Buffalo Companion Animal Clinic
1214 Hwy 25 N
Buffalo, MN 55313


7 am - 8 pm : Mon - Thurs

7 am - 6 pm : Friday

8 am - 2 pm : Saturday

Protect Your Dog's Paws from the Hot Asphalt


You don't often see us cats walking across a hot sidewalk in the summertime, but dogs can't help it. They're a bit more wound up than we are and need their exercise. Since it's up to you to keep their paws safe, go ahead an embarrass them and put on some dog booties. That's just one idea, so keep reading for everything you need to know about dogs and hot asphalt. Love, Carlos

Many dog owners don't realize just how hot asphalt can get or how uncomfortable it can be for their dog to walk on it.  Although the paw pads are tough, your dog can sustain serious burns by walking or running on hot pavement or metal surfaces that can reach well over 100 degrees in the summertime. However, the damage to the paw pads isn't as obvious as injuries on other parts of your dog's body. You need to specifically look for the following symptoms:

• Blisters
• Chewing or licking at the feet
• Darker color on some or all of the paw pad
• Limping
• Part of the paw pad is missing
• Redness
• Refusing to walk
If you notice any of these problems, clean the foot area and cool it down with water. Be sure to schedule an appointment with us right away so we can check for indications of deeper burns.
How to Prevent Paw Pad Burns
Your dog needs exercise in all four seasons, summer included. You don't have to avoid going outside for fear of him walking on something too hot, but it is important to take precautions. Make sure that you're the one taking the lead in your walks and not your dog. This gives you the chance to scan the environment and stay clear of hot asphalt and metal surfaces. When you see something coming up that looks too hot for your dog to handle, cross the street to avoid it or find a grassy area to walk instead.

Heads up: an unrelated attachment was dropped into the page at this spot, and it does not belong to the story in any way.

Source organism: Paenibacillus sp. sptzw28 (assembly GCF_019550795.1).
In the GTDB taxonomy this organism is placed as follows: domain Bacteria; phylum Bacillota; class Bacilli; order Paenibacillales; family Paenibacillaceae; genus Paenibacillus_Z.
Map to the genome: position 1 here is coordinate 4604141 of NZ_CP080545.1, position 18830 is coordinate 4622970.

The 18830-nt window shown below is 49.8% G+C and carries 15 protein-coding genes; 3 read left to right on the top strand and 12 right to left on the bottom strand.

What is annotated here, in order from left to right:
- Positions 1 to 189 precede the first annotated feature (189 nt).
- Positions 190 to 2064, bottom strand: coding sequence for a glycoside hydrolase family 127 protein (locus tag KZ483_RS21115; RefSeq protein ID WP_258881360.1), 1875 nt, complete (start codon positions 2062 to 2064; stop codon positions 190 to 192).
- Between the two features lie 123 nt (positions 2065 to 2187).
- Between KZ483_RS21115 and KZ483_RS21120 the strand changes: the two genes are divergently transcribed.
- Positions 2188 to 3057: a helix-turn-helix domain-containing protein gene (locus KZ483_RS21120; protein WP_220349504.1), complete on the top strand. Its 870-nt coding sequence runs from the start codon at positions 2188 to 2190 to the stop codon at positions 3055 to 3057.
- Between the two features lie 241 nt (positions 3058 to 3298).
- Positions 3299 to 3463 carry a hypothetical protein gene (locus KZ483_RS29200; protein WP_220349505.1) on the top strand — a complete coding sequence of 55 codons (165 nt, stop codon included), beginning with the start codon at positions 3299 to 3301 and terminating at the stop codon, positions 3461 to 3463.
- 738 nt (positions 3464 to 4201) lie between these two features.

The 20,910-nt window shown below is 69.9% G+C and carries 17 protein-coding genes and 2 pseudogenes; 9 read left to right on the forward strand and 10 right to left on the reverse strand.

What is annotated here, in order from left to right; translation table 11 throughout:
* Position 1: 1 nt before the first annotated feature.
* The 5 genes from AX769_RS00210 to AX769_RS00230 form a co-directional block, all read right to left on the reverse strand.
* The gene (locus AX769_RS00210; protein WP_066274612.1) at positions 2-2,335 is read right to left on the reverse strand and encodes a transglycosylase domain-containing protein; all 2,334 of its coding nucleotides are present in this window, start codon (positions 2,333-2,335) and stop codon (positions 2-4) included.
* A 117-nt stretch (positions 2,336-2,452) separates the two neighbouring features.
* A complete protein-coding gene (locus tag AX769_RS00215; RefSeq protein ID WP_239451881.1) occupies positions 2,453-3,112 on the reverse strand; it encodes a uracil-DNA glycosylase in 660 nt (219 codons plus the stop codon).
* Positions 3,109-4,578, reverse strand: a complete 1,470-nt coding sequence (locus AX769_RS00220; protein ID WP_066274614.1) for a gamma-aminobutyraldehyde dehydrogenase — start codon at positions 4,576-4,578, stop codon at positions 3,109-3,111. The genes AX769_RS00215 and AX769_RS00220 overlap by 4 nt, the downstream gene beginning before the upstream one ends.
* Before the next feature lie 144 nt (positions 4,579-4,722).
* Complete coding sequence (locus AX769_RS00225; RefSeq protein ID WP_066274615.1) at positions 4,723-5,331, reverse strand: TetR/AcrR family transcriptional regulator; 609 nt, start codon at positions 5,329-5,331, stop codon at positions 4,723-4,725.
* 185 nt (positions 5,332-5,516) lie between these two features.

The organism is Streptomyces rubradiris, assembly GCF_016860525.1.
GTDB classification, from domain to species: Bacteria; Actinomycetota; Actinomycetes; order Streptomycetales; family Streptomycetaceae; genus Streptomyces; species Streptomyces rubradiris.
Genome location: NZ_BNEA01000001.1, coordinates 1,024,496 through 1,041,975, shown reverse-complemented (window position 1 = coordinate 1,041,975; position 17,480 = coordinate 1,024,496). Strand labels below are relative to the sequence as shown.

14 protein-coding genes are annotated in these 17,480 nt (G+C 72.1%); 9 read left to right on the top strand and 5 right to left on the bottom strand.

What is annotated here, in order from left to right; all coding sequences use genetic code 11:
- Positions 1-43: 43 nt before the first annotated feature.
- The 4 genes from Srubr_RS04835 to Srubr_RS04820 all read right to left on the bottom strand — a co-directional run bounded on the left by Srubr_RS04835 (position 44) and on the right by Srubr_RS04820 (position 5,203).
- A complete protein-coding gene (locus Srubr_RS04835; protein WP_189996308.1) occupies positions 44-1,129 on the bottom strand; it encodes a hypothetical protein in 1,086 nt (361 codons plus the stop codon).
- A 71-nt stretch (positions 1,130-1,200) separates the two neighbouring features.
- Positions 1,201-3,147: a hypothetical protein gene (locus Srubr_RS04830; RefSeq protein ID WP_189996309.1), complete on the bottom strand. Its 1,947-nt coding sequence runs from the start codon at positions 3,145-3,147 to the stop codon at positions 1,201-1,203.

Putting pet-sized slippers on all four of your dog's paws before each walk allows you to walk wherever you want to. It may look a little funny and your dog may even protest it, but coming home with undamaged paws is well worth it. If your dog is lightweight, you can even carry her across hot surfaces.
Avoiding going outside when the sun is at its peak, which is normally between 10:00 a.m. and 4:00 p.m., is one possible way to avoid burns. However, it's always best to check the pavement first by briefly touching it with your hand to determine if it's safe for your dog to walk on.
Other Hot Weather Tips
The opening of the Minnesota State Fair in a few short weeks may signal the end of summer, but there's still plenty of days of hot weather ahead. Be sure your dog stays hydrated and that he doesn't spend long hours in the direct sunlight. Lastly, never leave your dog in a hot car even for a minute. The risk of heat stroke or even death just isn't worth it. 

Photo Credit : Makedadance / Getty Images